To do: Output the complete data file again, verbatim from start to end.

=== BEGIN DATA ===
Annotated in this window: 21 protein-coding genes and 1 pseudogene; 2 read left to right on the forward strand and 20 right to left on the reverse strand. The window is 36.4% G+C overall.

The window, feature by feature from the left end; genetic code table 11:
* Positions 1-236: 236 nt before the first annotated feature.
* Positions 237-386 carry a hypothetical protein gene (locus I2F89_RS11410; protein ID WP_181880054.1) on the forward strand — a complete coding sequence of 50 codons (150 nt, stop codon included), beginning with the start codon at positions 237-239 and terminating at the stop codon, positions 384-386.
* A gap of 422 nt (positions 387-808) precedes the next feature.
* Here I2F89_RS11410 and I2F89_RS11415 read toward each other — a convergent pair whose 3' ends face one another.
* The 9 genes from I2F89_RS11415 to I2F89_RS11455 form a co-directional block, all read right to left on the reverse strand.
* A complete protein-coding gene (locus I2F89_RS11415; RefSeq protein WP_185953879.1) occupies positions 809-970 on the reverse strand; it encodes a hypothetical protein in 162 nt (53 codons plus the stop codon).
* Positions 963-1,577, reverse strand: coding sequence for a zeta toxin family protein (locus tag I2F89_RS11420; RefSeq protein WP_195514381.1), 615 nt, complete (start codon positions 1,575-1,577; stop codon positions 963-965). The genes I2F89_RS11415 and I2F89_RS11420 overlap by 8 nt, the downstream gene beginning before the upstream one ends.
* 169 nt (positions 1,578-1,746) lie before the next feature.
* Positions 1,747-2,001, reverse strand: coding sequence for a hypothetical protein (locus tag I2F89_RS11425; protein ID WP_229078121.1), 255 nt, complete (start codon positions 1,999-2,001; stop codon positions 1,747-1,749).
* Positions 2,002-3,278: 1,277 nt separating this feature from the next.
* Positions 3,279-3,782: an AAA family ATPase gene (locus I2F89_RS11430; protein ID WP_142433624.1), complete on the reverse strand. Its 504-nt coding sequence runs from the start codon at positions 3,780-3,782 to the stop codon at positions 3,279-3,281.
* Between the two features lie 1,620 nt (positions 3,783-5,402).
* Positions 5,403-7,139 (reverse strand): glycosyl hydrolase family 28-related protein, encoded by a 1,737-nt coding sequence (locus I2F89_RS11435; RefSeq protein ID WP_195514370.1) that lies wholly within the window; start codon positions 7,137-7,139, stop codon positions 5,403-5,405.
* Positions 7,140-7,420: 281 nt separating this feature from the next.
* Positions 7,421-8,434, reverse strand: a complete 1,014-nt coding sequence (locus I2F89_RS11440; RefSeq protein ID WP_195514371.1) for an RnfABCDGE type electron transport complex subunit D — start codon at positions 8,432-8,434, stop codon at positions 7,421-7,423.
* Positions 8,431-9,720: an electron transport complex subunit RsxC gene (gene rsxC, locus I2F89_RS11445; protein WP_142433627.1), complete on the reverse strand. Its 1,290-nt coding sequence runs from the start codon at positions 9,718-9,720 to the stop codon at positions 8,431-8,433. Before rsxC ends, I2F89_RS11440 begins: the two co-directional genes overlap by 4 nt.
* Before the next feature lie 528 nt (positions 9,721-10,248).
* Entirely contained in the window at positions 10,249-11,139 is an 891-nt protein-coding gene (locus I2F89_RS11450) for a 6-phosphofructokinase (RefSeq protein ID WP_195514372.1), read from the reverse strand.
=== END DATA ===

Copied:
Annotated in this window: 21 protein-coding genes and 1 pseudogene; 2 read left to right on the forward strand and 20 right to left on the reverse strand. The window is 36.4% G+C overall.

The window, feature by feature from the left end; genetic code table 11:
* Positions 1-236: 236 nt before the first annotated feature.
* Positions 237-386 carry a hypothetical protein gene (locus I2F89_RS11410; protein ID WP_181880054.1) on the forward strand — a complete coding sequence of 50 codons (150 nt, stop codon included), beginning with the start codon at positions 237-239 and terminating at the stop codon, positions 384-386.
* A gap of 422 nt (positions 387-808) precedes the next feature.
* Here I2F89_RS11410 and I2F89_RS11415 read toward each other — a convergent pair whose 3' ends face one another.
* The 9 genes from I2F89_RS11415 to I2F89_RS11455 form a co-directional block, all read right to left on the reverse strand.
* A complete protein-coding gene (locus I2F89_RS11415; RefSeq protein WP_185953879.1) occupies positions 809-970 on the reverse strand; it encodes a hypothetical protein in 162 nt (53 codons plus the stop codon).
* Positions 963-1,577, reverse strand: coding sequence for a zeta toxin family protein (locus tag I2F89_RS11420; RefSeq protein WP_195514381.1), 615 nt, complete (start codon positions 1,575-1,577; stop codon positions 963-965). The genes I2F89_RS11415 and I2F89_RS11420 overlap by 8 nt, the downstream gene beginning before the upstream one ends.
* 169 nt (positions 1,578-1,746) lie before the next feature.
* Positions 1,747-2,001, reverse strand: coding sequence for a hypothetical protein (locus tag I2F89_RS11425; protein ID WP_229078121.1), 255 nt, complete (start codon positions 1,999-2,001; stop codon positions 1,747-1,749).
* Positions 2,002-3,278: 1,277 nt separating this feature from the next.
* Positions 3,279-3,782: an AAA family ATPase gene (locus I2F89_RS11430; protein ID WP_142433624.1), complete on the reverse strand. Its 504-nt coding sequence runs from the start codon at positions 3,780-3,782 to the stop codon at positions 3,279-3,281.
* Between the two features lie 1,620 nt (positions 3,783-5,402).
* Positions 5,403-7,139 (reverse strand): glycosyl hydrolase family 28-related protein, encoded by a 1,737-nt coding sequence (locus I2F89_RS11435; RefSeq protein ID WP_195514370.1) that lies wholly within the window; start codon positions 7,137-7,139, stop codon positions 5,403-5,405.
* Positions 7,140-7,420: 281 nt separating this feature from the next.
* Positions 7,421-8,434, reverse strand: a complete 1,014-nt coding sequence (locus I2F89_RS11440; RefSeq protein ID WP_195514371.1) for an RnfABCDGE type electron transport complex subunit D — start codon at positions 8,432-8,434, stop codon at positions 7,421-7,423.
* Positions 8,431-9,720: an electron transport complex subunit RsxC gene (gene rsxC, locus I2F89_RS11445; protein WP_142433627.1), complete on the reverse strand. Its 1,290-nt coding sequence runs from the start codon at positions 9,718-9,720 to the stop codon at positions 8,431-8,433. Before rsxC ends, I2F89_RS11440 begins: the two co-directional genes overlap by 4 nt.
* Before the next feature lie 528 nt (positions 9,721-10,248).
* Entirely contained in the window at positions 10,249-11,139 is an 891-nt protein-coding gene (locus I2F89_RS11450) for a 6-phosphofructokinase (RefSeq protein ID WP_195514372.1), read from the reverse strand.